2. How to screen for these conditions. Part of “how to screen” includes “who to screen.” Nurses, nurse practitioners, physicians, and physician assistants have received significant media attention; however, it is clear that support staff are equally if not more affected by the pandemic. An example would be a patient transporter who brings patients to and from diagnostic tests and procedures switching gears to transport hundreds of bodies to the morgue. Our research following 9/11 shows some evidence that these support staff members, who are often members of historically disadvantaged groups, will struggle more with long-term mental health effects due to the pandemic.

When assessing health care workers, important risk factors to consider include pre-pandemic and current social support, level of exposure to pandemic-related human suffering, socioeconomic circumstances, pre-pandemic job burnout, and the presence of secondary stressors following the pandemic, such as job loss or childcare concerns. Patients will often not report a symptom unless asked directly, so it is important to be thorough during screening. The National Center for PTSD maintains a list of common measures of trauma-related symptoms and how to obtain each instrument. The American Psychiatric Association also lists DSM-5-specific measurement tools that can assist in screening. There are also many common self-report screening tools, including the PHQ-9, which indexes depression severity; the PHQ-4, a quick screener for depression and anxiety; and the Primary Care PTSD scale for DSM-5. Many of these tools are available for the public as well, so patients can self-monitor.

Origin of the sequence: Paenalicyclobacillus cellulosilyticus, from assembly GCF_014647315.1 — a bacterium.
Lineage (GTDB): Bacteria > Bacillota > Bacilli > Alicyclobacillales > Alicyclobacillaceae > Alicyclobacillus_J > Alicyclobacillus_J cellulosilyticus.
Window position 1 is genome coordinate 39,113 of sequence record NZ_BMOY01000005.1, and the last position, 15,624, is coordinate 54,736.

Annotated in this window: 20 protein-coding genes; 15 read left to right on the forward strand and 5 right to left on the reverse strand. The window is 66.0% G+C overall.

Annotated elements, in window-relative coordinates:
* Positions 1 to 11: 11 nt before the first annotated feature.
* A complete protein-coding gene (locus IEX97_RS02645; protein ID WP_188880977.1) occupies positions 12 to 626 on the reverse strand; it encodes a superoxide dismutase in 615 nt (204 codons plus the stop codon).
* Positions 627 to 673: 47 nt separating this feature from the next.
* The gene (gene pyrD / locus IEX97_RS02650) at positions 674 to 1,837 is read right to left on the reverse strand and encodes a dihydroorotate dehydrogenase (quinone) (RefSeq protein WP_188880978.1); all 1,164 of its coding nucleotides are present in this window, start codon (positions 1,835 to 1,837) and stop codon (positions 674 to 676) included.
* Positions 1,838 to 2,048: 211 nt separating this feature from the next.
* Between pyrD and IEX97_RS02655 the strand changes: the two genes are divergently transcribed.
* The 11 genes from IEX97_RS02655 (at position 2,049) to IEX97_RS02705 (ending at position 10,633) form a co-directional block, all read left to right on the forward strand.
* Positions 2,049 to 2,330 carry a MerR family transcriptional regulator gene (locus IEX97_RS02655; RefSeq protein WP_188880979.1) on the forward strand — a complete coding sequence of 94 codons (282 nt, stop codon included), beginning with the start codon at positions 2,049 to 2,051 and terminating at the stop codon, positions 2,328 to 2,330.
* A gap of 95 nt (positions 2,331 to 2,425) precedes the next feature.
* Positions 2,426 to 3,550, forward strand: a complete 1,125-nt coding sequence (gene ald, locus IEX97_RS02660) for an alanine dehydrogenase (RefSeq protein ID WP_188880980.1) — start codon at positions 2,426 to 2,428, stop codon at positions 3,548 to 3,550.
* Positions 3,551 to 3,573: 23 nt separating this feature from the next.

3. How to treat these conditions. For PTSD, the gold standard psychotherapies are cognitive-behavioral approaches including cognitive processing therapy and exposure therapy. These interventions involve directly and systematically engaging with traumatic memories and revisiting their meaning in a safe, therapeutic space. There is some evidence that non-trauma focused treatments (such as interpersonal psychotherapy) can be helpful too, particularly for patients who cannot tolerate trauma processing. In addition, paroxetine and sertraline are FDA-approved for PTSD, and VA/DoD clinical practice guidelines indicate that there is “moderate quality” evidence to recommend these as well as fluoxetine and venlafaxine for the monotherapy of PTSD. Some patients may benefit from a combination of evidence-based psychotherapy and medication management with these and possibly other medication classes.